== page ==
(i) The Dispute Arising.1. Mr O’Sullivan is a circa. 28 per cent shareholder in Conroy Gold, a public limited company incorporated in Ireland, chaired by Prof. Richard Conroy and quoted on the London Stock Exchange’s AIM market (formerly the Alternative Investment Market) and the Irish Stock Exchange’s Enterprise Securities Market (‘ESM’). On 30th May, 2017, Mr O’Sullivan served notice, pursuant to s.146 of the Companies Act 2014, of his intention to propose nine ordinary resolutions at a general meeting of the company. Those resolutions related to the removal of six serving company directors and the appointment of three company directors, Messrs O’Sullivan, Heddle and Johnson. On 8th June, 2017, Mr O’Sullivan requisitioned the directors, pursuant to s.178 of the Companies Act 2014, to convene an extraordinary general meeting (‘EGM’) of Conroy Gold. That EGM convened at the Davenport Hotel in Dublin on 4th August, 2017. At the EGM, the chairman submitted the resolutions in their entirety to a vote of the assembled company members. The unanimous recommendation of the board of directors of the company was that each of the resolutions should be rejected by the members. After a show of hands, a formal poll was requested. It is now known that all of the resolutions were approved by a majority vote. There is no dispute arising concerning the validity of the six resolutions which effected the despatch of six of the then sitting directors. There is a dispute concerning the validity of the three resolutions whereby Mr O’Sullivan sought to have himself and Messrs Heddle and Johnson appointed to the Board. That dispute centres on Art.85 of the articles of association of Conroy Gold and certain related provision in s.144 of the Act of 2014.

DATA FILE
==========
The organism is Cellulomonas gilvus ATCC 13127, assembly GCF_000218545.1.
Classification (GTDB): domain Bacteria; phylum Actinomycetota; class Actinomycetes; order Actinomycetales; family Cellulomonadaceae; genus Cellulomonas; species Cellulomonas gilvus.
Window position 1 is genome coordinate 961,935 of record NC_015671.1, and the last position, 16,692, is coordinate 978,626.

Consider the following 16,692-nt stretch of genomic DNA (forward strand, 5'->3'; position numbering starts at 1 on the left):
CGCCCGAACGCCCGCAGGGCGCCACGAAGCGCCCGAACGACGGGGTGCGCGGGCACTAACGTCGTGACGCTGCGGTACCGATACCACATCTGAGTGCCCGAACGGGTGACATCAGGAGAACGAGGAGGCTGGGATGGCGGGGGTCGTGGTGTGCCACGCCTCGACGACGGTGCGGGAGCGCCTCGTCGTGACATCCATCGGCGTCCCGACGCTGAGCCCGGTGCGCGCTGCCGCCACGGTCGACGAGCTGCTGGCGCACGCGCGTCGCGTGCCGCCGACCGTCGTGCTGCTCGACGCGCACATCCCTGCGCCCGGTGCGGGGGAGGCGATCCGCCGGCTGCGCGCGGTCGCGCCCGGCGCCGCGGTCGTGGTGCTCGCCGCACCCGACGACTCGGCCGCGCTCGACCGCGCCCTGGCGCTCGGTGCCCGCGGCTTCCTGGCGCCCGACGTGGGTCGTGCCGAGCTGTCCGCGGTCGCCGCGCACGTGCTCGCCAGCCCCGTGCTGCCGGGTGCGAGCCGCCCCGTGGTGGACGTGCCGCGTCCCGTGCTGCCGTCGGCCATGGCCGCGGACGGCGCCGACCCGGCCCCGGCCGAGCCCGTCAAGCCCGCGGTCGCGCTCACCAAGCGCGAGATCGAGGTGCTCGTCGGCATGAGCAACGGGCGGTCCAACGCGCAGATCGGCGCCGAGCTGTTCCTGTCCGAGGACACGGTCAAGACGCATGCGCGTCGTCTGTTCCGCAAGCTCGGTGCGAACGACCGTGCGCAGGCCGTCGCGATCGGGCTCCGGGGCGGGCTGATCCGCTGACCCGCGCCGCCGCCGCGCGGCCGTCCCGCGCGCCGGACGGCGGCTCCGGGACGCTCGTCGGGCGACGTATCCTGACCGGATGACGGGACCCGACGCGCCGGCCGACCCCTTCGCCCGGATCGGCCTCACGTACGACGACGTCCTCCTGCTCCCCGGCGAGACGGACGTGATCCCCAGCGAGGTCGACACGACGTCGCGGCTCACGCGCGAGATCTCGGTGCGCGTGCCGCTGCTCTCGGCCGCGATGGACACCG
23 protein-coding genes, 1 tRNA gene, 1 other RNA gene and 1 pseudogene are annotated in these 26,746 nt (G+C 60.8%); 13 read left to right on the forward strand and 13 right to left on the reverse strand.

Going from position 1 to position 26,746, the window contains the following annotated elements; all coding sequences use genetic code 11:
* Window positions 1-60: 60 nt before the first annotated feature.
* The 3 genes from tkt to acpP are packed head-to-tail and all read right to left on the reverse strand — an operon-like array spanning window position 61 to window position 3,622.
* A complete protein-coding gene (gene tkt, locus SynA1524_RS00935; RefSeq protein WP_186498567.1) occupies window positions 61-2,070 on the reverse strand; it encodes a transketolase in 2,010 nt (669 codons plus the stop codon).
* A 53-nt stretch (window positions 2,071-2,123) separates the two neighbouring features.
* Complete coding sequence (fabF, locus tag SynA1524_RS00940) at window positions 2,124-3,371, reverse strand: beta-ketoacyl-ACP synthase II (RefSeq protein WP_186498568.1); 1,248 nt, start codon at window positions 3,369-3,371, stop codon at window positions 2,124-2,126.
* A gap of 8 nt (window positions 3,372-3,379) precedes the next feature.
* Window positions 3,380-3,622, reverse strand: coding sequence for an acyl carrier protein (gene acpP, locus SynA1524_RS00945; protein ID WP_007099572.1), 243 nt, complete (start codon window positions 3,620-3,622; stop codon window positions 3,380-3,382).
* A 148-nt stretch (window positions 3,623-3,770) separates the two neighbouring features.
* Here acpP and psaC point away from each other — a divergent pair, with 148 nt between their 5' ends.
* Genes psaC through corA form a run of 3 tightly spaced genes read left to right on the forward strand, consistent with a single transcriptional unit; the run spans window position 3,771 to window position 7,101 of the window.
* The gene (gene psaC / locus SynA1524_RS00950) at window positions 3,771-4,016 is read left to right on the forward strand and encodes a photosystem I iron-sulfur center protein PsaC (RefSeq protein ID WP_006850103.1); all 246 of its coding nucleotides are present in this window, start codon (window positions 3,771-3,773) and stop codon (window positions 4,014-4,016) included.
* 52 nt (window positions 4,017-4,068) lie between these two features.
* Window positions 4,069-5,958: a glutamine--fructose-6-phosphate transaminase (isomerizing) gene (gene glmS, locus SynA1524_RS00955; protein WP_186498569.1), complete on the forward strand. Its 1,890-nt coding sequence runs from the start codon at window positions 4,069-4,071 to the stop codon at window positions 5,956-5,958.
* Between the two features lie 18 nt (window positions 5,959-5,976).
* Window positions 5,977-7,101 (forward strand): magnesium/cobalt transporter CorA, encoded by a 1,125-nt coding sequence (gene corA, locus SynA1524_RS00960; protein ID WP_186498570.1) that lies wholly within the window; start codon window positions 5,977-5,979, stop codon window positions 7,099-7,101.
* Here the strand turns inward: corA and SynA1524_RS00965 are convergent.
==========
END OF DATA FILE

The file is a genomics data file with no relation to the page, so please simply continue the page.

(ii) Article 85.2. Article 85 sits within a part of the articles of association of Conroy Gold that is entitled “PART XIII – APPOINTMENT, RETIREMENT AND DISQUALIFICATION OF DIRECTORS” and which provides as follows:

    “85. Eligibility for Appointment